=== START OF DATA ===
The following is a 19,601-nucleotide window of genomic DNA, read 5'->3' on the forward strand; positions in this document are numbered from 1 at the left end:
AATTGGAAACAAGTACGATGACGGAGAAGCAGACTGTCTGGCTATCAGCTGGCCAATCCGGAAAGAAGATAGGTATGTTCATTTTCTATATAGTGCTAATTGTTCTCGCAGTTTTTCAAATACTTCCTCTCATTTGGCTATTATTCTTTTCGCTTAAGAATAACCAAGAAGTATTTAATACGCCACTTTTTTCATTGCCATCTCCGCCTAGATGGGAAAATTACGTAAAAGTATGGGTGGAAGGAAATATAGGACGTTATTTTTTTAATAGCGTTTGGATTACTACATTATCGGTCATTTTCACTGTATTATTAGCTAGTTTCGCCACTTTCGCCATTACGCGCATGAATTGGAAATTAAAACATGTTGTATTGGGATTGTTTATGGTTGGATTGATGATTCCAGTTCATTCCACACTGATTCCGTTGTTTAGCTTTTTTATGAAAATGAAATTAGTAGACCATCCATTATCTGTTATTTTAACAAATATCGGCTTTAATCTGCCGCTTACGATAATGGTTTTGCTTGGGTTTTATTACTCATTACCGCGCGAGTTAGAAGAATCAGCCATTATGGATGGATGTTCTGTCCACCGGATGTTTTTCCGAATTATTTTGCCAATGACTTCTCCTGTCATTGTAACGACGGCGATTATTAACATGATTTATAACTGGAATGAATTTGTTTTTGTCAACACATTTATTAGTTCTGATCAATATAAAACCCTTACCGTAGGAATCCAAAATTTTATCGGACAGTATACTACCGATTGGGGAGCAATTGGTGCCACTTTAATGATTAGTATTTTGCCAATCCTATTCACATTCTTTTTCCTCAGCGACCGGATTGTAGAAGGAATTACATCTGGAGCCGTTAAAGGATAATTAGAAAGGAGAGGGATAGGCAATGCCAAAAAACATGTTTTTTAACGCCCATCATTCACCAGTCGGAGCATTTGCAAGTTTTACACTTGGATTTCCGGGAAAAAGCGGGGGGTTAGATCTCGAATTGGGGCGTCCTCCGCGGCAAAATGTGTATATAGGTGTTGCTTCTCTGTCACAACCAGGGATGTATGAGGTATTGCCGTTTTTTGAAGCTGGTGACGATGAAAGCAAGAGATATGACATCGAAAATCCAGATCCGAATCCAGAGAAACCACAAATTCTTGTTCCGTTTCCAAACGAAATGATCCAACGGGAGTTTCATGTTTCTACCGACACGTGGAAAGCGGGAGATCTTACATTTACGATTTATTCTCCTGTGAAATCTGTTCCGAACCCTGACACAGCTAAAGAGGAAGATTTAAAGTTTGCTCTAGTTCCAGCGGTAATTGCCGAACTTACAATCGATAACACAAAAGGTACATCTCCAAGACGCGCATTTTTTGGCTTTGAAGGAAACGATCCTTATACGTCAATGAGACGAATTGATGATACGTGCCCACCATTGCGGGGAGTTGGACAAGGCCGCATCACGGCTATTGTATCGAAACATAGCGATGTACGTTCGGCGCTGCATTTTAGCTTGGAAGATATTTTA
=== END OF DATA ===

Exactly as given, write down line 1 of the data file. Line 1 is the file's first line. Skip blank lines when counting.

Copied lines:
The following is a 19,601-nucleotide window of genomic DNA, read 5'->3' on the forward strand; positions in this document are numbered from 1 at the left end: